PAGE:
Transgender Day of Visibility celebrates diversity, identity and expression

Skipping Stone Foundation president Amelia Newbert, right, and Vice President Lindsay Peace.
(Photo by Jp Pitogo/SAIT)

According to Trans Student Educational Resources, International Transgender Day of Visibility is a day of empowerment for the transgender community. The day aims to highlight the accomplishments of trans people worldwide, while at the same time spreading knowledge to battle transphobia and cissexism.

Started by Rachel Crandall in 2010, Transgender Day of Visibility takes place on March 31 every year worldwide. This year’s theme is “surviving, thriving,” to acknowledge all that the transgender community has accomplished over the past year.

For Amelia Newbert, president of the Skipping Stone Foundation, Transgender Day of Visibility is “an opportunity for people to come together and celebrate all of the wonderful things about people’s gender diversity and gender identity and expression.”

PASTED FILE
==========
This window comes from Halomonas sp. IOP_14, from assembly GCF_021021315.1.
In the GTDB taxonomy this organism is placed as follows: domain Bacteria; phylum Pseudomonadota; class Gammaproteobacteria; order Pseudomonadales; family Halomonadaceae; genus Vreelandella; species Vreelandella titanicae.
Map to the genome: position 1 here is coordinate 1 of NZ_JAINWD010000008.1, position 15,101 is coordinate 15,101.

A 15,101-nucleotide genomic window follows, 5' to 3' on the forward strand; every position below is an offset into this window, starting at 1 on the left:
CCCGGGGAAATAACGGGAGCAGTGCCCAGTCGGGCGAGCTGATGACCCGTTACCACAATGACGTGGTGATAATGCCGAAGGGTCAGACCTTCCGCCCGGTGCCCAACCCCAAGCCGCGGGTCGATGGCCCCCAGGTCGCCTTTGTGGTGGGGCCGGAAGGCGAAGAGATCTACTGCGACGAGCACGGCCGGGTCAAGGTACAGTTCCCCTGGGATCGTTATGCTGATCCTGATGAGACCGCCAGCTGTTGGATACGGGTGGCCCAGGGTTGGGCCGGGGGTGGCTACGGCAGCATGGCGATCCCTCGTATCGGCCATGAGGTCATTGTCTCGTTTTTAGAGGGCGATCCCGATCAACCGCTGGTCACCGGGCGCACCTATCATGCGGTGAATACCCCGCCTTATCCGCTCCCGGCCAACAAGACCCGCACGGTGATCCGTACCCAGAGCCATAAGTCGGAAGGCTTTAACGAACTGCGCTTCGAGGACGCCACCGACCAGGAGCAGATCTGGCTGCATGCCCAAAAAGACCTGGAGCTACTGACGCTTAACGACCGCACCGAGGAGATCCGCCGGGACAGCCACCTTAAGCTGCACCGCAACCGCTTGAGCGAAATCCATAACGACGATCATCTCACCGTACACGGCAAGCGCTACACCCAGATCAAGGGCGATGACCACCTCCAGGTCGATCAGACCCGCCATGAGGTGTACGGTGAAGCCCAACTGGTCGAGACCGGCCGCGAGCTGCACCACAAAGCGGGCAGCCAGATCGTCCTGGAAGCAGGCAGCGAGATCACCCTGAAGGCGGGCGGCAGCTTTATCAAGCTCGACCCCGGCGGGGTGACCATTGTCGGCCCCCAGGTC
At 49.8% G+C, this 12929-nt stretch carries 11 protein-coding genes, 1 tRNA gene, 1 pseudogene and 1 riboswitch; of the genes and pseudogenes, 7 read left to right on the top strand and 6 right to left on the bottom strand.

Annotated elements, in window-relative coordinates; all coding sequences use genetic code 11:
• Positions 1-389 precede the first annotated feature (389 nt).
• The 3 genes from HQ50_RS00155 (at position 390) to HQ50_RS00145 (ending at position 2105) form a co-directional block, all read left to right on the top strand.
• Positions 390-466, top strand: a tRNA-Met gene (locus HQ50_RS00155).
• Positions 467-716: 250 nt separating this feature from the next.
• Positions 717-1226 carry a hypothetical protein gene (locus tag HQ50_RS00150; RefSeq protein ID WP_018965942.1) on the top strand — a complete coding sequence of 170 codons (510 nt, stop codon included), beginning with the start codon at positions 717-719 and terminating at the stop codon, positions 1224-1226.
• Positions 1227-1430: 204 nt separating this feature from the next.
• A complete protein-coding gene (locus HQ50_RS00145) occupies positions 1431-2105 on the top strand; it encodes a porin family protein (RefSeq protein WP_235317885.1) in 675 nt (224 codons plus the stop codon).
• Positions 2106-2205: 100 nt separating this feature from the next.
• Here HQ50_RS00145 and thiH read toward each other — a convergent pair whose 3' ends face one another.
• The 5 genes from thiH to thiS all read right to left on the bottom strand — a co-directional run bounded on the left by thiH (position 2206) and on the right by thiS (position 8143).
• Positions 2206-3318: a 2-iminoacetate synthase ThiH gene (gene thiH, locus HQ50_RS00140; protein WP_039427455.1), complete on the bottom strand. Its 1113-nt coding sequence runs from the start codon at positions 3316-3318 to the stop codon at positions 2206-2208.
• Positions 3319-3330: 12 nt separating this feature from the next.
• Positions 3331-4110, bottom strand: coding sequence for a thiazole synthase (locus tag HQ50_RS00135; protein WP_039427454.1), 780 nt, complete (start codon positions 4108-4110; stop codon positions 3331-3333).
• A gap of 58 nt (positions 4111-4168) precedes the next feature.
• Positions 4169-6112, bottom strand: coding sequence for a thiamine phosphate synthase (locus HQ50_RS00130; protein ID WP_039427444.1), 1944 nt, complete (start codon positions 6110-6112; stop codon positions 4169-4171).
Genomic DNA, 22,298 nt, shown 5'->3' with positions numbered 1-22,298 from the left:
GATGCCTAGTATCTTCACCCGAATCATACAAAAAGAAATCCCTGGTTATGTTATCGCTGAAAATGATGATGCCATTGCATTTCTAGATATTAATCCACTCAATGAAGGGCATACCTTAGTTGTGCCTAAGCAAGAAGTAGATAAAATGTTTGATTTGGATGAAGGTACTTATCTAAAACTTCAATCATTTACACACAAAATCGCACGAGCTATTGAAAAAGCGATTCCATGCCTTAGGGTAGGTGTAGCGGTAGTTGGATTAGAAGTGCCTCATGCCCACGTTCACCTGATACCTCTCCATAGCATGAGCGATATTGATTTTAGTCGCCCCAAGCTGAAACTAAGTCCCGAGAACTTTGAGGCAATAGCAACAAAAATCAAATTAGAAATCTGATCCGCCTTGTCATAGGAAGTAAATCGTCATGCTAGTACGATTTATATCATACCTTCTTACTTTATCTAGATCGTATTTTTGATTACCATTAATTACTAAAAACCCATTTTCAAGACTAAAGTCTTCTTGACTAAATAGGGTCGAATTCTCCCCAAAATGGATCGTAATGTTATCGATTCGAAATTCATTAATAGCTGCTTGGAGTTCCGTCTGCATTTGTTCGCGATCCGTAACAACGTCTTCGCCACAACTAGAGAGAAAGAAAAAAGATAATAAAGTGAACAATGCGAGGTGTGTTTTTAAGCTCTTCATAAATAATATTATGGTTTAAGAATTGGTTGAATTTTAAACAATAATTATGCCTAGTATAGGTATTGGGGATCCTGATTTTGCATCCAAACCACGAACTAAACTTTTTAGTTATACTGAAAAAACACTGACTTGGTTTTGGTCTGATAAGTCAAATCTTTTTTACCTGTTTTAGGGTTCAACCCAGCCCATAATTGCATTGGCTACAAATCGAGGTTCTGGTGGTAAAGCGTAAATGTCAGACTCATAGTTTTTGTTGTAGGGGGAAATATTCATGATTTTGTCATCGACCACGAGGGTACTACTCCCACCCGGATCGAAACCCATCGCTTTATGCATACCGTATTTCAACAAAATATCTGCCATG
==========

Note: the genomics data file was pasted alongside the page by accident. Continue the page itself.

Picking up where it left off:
Newbert founded Skipping Stone with her partner Lindsay Peace in 2016. The non-profit’s mission is “to empower transgender and gender diverse youth by providing them with the resources and opportunities to follow and achieve their goals and dreams.”

On March 31, International Trans Day of Visibility, the Skipping Stone Foundation held a free family event to celebrate the day. It was an open house-style event with arts and crafts, music, movies, food and games.

“We’re really hoping to make the event as welcoming as possible,” said Newbert the week before the event.

She added that the foundation hoped that not only people in gender diverse communities would attend, but that people walking by would stop in too.

Newbert said anyone who wanted to come by to learn, to eat or to play a game would be welcome.

More people might be familiar with Transgender Day of Remembrance, which occurs annually Nov. 20 and honours all of the transgender people who were murdered over the past year due to transphobia.